This takes money, but it also takes a full effort on prevention and education on treatment and recovery and on interdiction and enforcement. Fentanyl is coming in from China mostly. The president yesterday committed to raising this with the president of China when he sits down with him in the next month, early next month on his Asia trip. We have heroin coming in through the southern border. We have for a lot of people in this country get hooked, it starts in mom and dad's medicine cabinet. And that little bottle has your local pharmacy and your family doctor on the label, so that was meant to help somebody at some point. But we have 175 Americans dying each day. Alisyn, if that were

happening through a terrorist action or, God forbid, planes falling from the sky, CNN would stop all of their coverage and we would all be talking about that, so let's start talking about that. And I really hope we can get a lot of Democrats on board with this as well, because people in their states and their communities are suffering as well.

The first lady being involved on prevention education, I had the privilege of going to West Virginia with her two weeks ago and watched her meet the folks at the Center, Lily's Place, which administers care, physical care and elsewise to these newborns who are born physically dependent. This is everybody's problem. We want everybody to be part of the solution, and I thank you for giving it a little bit of time and space today.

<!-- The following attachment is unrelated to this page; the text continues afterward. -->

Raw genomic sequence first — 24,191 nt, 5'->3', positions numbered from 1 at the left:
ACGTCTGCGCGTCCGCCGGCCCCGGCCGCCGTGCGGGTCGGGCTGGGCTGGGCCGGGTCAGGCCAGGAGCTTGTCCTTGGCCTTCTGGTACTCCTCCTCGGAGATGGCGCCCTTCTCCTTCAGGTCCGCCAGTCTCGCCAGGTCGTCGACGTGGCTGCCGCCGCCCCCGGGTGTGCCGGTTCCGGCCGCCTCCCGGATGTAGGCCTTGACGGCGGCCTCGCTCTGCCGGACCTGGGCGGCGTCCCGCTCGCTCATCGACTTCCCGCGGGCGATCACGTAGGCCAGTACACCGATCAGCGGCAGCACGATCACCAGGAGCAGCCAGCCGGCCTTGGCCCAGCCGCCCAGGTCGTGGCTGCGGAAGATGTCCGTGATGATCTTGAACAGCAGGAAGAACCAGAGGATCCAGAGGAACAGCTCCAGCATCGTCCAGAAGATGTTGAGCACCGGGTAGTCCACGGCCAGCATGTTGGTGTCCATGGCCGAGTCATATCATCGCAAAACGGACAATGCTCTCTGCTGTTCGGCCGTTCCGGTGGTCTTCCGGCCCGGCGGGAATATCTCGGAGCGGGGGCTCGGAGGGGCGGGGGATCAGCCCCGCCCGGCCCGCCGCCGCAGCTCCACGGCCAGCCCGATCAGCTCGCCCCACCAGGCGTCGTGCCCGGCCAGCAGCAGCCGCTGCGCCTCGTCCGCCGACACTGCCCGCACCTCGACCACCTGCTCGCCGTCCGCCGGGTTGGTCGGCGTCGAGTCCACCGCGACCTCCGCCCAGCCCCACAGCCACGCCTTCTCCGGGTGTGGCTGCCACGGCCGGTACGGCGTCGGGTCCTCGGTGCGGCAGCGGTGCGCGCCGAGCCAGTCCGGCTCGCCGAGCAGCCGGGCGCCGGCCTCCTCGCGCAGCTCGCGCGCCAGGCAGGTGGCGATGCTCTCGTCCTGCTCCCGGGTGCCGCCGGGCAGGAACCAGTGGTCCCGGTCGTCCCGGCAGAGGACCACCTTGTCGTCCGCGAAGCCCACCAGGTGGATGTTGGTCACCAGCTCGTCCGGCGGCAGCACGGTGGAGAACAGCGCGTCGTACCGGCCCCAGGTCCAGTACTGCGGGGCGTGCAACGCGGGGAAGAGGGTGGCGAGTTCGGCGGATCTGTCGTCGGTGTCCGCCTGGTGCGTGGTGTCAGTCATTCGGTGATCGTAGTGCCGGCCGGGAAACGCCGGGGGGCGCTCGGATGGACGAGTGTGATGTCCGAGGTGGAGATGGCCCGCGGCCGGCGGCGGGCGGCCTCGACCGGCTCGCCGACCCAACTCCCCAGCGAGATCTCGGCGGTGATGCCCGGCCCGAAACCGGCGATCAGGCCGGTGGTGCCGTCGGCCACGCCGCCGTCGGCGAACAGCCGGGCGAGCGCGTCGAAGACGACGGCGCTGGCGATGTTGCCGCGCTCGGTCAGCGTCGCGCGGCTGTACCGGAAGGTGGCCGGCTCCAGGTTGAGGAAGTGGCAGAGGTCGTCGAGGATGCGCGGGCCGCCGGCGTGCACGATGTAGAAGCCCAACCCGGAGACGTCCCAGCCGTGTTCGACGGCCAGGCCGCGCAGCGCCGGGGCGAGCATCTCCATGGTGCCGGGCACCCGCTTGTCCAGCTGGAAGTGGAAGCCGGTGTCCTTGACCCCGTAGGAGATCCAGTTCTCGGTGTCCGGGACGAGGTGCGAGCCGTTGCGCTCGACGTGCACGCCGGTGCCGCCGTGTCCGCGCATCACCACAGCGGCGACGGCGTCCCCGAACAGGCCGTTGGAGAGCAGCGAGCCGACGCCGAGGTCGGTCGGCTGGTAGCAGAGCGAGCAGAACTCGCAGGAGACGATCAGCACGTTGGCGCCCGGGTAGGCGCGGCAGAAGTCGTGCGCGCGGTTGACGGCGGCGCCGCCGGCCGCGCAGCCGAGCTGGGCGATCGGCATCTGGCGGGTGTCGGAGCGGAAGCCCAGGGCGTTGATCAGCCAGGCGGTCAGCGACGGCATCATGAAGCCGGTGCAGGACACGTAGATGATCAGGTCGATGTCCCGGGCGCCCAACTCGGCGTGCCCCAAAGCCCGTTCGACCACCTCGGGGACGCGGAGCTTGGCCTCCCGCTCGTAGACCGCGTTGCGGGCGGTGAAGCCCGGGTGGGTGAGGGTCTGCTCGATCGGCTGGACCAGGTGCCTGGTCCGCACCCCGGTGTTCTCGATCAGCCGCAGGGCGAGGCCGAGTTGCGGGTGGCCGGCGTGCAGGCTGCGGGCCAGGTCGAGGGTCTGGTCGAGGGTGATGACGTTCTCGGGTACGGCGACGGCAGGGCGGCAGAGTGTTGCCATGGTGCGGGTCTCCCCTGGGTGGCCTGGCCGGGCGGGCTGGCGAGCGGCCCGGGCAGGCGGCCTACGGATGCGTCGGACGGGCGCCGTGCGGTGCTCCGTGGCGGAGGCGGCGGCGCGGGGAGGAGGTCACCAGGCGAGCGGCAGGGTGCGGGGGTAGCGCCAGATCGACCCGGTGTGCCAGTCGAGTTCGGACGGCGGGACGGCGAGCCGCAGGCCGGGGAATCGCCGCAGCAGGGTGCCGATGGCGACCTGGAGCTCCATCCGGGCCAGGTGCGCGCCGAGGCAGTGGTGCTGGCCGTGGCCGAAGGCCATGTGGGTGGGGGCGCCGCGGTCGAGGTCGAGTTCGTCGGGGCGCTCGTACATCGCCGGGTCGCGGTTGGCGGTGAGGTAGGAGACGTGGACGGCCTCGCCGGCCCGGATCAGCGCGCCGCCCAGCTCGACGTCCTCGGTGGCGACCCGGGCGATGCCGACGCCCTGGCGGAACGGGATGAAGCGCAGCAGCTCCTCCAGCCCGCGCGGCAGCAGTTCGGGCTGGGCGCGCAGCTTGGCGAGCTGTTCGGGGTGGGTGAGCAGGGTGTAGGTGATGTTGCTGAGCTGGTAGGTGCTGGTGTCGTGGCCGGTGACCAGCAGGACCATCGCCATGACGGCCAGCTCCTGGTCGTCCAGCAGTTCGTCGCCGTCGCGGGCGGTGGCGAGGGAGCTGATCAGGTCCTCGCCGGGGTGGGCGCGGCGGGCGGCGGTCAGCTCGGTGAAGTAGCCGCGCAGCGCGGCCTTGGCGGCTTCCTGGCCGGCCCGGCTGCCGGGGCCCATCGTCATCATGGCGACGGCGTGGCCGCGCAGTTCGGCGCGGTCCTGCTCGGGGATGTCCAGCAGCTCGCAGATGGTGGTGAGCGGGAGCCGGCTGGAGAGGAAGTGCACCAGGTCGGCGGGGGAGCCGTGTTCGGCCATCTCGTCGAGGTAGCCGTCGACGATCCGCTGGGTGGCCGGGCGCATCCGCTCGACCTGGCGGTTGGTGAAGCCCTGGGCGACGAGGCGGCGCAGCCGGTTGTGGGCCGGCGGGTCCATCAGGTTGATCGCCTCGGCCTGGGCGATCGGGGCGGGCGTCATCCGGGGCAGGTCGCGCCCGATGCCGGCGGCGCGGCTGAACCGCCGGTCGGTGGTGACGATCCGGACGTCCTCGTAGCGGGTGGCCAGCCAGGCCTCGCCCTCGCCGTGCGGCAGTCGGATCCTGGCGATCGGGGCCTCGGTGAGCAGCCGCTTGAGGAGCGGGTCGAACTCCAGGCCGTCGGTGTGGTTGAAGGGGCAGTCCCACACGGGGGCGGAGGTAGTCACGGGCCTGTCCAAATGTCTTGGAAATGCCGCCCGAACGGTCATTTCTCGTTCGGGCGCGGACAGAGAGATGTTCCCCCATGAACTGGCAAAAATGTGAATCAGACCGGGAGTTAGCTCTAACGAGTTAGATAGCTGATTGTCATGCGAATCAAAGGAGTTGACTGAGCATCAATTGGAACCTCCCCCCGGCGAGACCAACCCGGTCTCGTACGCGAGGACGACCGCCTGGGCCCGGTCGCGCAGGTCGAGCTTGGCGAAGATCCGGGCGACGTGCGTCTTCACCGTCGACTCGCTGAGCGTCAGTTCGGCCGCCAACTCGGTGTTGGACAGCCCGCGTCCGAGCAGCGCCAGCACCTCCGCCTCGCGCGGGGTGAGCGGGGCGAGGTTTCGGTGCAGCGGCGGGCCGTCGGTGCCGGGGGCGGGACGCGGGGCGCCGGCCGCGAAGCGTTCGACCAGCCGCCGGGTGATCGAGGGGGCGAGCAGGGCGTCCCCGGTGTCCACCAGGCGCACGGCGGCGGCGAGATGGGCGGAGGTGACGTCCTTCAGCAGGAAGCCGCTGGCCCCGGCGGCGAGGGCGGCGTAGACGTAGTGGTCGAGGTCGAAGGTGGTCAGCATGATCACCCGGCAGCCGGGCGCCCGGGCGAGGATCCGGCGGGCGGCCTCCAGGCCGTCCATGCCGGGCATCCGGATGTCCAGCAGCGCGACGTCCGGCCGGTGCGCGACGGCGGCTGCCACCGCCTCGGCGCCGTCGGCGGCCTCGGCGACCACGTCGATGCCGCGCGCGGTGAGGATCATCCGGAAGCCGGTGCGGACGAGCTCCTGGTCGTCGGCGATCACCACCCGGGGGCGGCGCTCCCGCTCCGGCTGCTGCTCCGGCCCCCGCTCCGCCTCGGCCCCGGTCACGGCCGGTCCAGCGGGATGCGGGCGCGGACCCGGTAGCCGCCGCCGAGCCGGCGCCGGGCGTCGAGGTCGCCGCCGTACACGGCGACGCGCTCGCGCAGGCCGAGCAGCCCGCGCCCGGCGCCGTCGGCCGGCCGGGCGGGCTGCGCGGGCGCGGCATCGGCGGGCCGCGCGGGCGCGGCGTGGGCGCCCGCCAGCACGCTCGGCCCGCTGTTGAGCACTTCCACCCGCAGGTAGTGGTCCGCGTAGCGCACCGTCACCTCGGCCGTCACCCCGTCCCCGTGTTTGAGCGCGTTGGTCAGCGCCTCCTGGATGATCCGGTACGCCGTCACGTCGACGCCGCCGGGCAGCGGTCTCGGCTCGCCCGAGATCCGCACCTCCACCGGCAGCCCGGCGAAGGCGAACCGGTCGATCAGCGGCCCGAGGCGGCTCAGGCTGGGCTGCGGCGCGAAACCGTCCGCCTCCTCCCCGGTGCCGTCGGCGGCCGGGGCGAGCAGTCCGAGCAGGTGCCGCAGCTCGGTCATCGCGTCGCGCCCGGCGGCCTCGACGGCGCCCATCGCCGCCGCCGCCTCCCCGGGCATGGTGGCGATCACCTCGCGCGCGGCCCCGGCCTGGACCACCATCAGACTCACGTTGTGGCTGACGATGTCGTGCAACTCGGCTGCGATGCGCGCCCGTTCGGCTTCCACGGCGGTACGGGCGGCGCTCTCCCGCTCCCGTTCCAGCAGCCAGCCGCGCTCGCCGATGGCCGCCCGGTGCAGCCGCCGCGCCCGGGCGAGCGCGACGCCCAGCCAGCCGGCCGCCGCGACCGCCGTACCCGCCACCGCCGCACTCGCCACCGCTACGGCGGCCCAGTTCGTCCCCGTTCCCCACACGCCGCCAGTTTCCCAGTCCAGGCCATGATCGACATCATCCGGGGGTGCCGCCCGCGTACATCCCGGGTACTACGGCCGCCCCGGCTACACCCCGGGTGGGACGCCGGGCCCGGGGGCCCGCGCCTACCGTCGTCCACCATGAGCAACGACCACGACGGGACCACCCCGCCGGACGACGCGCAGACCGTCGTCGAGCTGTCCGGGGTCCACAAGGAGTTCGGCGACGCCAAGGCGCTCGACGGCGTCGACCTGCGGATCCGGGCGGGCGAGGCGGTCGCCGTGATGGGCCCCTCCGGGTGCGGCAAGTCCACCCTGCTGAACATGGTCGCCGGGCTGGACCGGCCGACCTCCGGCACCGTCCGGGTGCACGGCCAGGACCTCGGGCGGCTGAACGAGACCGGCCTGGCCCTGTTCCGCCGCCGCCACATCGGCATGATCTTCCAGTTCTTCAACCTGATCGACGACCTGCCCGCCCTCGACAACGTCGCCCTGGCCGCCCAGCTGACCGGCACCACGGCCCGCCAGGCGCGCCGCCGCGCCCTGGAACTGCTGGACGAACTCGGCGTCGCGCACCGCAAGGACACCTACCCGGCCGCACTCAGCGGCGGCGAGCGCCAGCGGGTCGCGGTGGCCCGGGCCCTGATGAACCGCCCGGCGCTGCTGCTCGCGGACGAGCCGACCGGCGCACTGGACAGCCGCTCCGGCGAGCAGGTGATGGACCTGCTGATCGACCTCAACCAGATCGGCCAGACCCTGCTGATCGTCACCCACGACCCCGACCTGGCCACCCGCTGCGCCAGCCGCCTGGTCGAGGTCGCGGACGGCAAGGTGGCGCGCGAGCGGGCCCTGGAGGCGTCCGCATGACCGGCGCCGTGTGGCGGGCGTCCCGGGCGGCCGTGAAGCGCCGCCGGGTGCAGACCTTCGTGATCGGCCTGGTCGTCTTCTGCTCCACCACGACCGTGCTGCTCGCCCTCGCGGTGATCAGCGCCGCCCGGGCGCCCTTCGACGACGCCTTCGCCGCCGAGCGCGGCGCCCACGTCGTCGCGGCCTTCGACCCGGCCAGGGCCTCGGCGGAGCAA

CAMEROTA: We're going to do more than that, Kellyanne. We're going to have Chris Christie on, who of course is the head of the opioid commission. So we're going to be talking all about it all with him, because as you point it, it hits virtually every family in this country, my own included. So Kellyanne Conway, thank you very much for going through all of this with us.

CONWAY: Thank you, Alisyn.

[08:05:07] JOHN BERMAN, CNN ANCHOR: Fascinating interview. Let's welcome our viewers, by the way. It's after 8:00 now, Alisyn Camerota speaking to Kellyanne Conway there. Joining us now, CNN senior legal analyst Jeffrey Toobin and chief political correspondent Dana Bash. I don't know where to begin. I will say --

JEFFREY TOOBIN, CNN SENIOR LEGAL ANALYST: Neither do I.